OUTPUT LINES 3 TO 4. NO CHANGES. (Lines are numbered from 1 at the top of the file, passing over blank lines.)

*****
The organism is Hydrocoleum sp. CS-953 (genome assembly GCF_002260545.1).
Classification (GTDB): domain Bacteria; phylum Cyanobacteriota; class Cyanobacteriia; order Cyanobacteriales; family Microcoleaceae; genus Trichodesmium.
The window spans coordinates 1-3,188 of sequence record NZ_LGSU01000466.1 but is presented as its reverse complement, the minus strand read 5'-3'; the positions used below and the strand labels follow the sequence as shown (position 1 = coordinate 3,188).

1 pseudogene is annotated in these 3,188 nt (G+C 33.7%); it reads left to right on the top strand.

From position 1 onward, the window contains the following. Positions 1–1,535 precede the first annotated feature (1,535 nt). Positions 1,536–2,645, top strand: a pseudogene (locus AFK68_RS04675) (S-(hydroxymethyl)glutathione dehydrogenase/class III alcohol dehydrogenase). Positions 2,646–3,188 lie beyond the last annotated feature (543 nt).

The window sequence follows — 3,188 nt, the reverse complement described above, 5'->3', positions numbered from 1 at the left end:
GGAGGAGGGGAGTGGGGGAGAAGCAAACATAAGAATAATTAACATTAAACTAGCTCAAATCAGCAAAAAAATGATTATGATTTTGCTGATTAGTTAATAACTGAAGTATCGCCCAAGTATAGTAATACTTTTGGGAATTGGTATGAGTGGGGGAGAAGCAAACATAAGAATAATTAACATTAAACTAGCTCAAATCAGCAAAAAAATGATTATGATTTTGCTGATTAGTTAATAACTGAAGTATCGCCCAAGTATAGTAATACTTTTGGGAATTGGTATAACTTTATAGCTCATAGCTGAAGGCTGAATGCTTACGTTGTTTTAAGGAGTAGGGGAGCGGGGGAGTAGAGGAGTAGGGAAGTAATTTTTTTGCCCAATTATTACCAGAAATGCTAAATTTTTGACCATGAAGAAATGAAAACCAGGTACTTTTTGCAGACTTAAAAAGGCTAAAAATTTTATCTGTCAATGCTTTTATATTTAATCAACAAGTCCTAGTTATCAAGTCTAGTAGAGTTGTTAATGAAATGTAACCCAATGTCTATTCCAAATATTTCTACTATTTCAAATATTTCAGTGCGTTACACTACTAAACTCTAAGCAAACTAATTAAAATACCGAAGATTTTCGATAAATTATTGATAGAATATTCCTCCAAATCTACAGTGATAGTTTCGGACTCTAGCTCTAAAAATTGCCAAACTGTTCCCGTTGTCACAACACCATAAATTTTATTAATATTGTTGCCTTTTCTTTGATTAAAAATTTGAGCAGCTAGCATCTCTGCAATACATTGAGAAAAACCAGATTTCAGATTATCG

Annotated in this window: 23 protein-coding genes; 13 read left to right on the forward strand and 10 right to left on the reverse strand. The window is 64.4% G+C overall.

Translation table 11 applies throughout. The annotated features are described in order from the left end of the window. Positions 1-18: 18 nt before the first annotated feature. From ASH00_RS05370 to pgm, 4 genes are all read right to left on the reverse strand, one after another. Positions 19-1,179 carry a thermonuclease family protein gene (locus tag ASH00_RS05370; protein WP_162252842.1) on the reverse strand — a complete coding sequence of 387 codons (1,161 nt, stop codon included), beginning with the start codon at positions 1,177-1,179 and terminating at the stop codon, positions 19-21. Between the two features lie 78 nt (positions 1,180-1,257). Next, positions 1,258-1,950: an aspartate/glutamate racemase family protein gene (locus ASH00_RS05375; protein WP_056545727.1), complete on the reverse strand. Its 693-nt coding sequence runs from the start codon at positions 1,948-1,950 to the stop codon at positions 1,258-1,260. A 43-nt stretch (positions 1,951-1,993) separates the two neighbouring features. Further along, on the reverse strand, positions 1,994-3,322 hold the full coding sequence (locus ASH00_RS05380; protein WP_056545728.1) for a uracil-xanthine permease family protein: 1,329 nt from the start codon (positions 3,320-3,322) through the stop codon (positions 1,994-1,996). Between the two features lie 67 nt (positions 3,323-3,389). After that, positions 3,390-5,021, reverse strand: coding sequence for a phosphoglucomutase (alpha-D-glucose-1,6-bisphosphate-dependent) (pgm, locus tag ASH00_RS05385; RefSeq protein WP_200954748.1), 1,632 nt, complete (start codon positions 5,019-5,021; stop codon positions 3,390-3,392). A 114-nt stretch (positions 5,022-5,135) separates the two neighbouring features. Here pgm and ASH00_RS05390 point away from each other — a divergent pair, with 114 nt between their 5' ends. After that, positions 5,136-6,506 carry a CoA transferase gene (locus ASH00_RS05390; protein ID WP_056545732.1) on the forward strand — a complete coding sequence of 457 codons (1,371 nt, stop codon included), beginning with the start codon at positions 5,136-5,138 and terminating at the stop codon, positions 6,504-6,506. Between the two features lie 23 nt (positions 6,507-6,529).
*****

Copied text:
The window spans coordinates 1-3,188 of sequence record NZ_LGSU01000466.1 but is presented as its reverse complement, the minus strand read 5'-3'; the positions used below and the strand labels follow the sequence as shown (position 1 = coordinate 3,188).

1 pseudogene is annotated in these 3,188 nt (G+C 33.7%); it reads left to right on the top strand.